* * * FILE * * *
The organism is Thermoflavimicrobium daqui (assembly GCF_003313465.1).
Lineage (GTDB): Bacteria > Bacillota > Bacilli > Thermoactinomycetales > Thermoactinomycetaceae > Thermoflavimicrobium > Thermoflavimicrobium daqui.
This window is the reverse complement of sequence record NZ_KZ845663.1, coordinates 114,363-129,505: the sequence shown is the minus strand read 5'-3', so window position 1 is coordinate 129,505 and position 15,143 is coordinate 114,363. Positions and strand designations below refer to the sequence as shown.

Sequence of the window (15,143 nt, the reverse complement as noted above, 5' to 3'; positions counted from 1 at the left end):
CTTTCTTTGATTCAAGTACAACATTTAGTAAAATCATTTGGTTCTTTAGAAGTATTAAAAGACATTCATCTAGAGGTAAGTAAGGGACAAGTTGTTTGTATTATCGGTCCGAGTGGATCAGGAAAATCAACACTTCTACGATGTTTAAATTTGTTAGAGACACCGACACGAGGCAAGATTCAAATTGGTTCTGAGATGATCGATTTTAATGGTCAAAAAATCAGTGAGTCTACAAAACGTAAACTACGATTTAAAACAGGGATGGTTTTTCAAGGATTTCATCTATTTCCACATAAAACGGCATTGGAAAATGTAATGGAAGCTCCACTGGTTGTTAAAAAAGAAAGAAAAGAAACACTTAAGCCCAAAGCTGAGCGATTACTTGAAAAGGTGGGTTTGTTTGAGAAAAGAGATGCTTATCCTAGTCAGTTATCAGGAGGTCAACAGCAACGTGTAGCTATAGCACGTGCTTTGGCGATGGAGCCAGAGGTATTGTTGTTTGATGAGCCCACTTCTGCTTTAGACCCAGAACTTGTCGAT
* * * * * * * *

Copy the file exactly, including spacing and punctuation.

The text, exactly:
The organism is Thermoflavimicrobium daqui (assembly GCF_003313465.1).
Lineage (GTDB): Bacteria > Bacillota > Bacilli > Thermoactinomycetales > Thermoactinomycetaceae > Thermoflavimicrobium > Thermoflavimicrobium daqui.
This window is the reverse complement of sequence record NZ_KZ845663.1, coordinates 114,363-129,505: the sequence shown is the minus strand read 5'-3', so window position 1 is coordinate 129,505 and position 15,143 is coordinate 114,363. Positions and strand designations below refer to the sequence as shown.

Sequence of the window (15,143 nt, the reverse complement as noted above, 5' to 3'; positions counted from 1 at the left end):
CTTTCTTTGATTCAAGTACAACATTTAGTAAAATCATTTGGTTCTTTAGAAGTATTAAAAGACATTCATCTAGAGGTAAGTAAGGGACAAGTTGTTTGTATTATCGGTCCGAGTGGATCAGGAAAATCAACACTTCTACGATGTTTAAATTTGTTAGAGACACCGACACGAGGCAAGATTCAAATTGGTTCTGAGATGATCGATTTTAATGGTCAAAAAATCAGTGAGTCTACAAAACGTAAACTACGATTTAAAACAGGGATGGTTTTTCAAGGATTTCATCTATTTCCACATAAAACGGCATTGGAAAATGTAATGGAAGCTCCACTGGTTGTTAAAAAAGAAAGAAAAGAAACACTTAAGCCCAAAGCTGAGCGATTACTTGAAAAGGTGGGTTTGTTTGAGAAAAGAGATGCTTATCCTAGTCAGTTATCAGGAGGTCAACAGCAACGTGTAGCTATAGCACGTGCTTTGGCGATGGAGCCAGAGGTATTGTTGTTTGATGAGCCCACTTCTGCTTTAGACCCAGAACTTGTCGAT